What is Fibrodysplasia Ossificans Progressiva (FOP)?
One of the rarest, most disabling genetic conditions known to medicine, it causes bone to form in muscles, tendons, ligaments and other connective tissues. Bridges of extra bone develop across joints, progressively restricting movement and forming a second skeleton that imprisons the body in bone. There are no other known examples in medicine of one normal organ system turning into another.
An example of the typical progression of FOP:
Spontaneous flare-ups of the disease arise in defined temporal and spatial patterns, resulting in ribbons and sheets of bone that fuse the joints of the axial and appendicular skeleton, entombing a patient in a skeleton of heterotopic bone.
“What would happen if some soft tissue cells in your body randomly got the message to transform into stiff bone cells? Patients born with a disease called fibrodysplasia ossificans progressiva (FOP) are locked into this fate, often becoming severely disabled before adulthood.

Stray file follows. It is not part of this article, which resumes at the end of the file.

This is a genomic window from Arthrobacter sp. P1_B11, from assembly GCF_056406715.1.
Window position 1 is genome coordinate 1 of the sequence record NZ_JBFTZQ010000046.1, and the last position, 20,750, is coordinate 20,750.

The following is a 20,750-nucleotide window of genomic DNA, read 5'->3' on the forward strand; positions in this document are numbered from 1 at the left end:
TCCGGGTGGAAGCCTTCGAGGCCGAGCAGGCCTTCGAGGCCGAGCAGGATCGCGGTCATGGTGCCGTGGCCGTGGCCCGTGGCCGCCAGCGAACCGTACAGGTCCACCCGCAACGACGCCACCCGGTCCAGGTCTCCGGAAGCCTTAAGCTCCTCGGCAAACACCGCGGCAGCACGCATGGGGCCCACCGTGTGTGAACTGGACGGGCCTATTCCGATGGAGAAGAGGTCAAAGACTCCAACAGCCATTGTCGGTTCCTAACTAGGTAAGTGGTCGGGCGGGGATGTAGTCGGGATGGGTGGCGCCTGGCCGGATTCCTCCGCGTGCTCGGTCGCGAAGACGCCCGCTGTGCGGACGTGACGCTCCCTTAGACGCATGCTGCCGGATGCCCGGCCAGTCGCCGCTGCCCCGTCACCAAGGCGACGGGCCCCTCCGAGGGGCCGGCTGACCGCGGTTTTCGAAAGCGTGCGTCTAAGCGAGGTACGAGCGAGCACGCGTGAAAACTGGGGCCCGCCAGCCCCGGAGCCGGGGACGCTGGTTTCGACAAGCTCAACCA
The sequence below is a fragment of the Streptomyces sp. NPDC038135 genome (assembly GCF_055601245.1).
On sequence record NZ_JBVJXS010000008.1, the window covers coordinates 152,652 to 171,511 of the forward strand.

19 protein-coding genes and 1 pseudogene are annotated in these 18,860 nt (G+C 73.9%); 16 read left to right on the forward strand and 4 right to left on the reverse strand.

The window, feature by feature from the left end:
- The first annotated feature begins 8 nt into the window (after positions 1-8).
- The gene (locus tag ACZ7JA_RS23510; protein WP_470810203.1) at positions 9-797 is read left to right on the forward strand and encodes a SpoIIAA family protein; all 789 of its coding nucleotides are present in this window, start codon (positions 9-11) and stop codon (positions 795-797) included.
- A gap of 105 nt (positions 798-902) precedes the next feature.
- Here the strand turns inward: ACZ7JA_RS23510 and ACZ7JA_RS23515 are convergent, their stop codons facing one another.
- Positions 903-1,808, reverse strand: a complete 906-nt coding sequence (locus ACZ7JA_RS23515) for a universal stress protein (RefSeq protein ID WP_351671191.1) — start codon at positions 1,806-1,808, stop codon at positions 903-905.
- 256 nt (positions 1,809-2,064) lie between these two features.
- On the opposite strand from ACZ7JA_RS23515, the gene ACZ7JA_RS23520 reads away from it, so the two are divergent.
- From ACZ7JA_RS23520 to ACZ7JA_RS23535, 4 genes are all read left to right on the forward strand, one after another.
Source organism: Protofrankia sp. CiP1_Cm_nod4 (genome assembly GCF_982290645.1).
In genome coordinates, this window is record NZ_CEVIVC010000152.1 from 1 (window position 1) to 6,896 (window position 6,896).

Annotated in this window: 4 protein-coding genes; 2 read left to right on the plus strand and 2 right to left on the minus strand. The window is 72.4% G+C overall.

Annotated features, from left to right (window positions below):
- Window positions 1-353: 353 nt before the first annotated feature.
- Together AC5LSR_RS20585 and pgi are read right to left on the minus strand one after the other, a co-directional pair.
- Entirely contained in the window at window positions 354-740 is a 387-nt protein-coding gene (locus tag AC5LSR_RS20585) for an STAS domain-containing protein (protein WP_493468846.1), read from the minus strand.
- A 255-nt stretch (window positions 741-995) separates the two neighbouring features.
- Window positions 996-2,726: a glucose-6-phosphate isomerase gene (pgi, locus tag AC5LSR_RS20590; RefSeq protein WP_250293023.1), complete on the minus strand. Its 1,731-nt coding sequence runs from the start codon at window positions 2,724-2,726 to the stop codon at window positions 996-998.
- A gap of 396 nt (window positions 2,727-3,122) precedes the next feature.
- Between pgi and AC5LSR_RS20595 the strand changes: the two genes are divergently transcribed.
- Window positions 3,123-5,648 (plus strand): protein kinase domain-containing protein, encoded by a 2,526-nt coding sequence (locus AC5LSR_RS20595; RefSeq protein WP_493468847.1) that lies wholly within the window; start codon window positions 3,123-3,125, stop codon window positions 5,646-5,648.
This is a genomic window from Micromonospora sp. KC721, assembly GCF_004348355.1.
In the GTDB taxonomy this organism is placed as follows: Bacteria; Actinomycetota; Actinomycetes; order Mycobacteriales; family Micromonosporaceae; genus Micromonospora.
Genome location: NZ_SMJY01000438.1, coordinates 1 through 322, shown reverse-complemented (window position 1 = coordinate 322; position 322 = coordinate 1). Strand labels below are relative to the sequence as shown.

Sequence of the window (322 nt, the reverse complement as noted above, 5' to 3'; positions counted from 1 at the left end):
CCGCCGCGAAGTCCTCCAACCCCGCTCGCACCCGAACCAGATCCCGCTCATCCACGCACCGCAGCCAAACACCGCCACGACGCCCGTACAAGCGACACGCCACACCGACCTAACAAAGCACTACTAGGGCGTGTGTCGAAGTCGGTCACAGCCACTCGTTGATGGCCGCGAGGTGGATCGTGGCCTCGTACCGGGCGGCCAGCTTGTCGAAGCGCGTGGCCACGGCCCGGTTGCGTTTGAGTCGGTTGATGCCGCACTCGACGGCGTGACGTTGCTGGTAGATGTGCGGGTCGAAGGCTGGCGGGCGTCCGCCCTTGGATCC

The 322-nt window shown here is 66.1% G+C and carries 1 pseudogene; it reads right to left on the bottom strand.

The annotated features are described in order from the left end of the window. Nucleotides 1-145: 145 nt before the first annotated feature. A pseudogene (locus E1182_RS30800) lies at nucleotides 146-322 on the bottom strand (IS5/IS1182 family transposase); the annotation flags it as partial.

The disease first manifests itself at birth, when a baby appears normal but has bent big toes. By early childhood, however, some of the body’s connective tissues—including muscles, ligaments and tendons—have begun ossifying into skeletal bone, locking the joints and distorting posture and movement. Some bone formation appears to be spontaneous, while some can be brought on by trauma from surgery or even a mild impact.”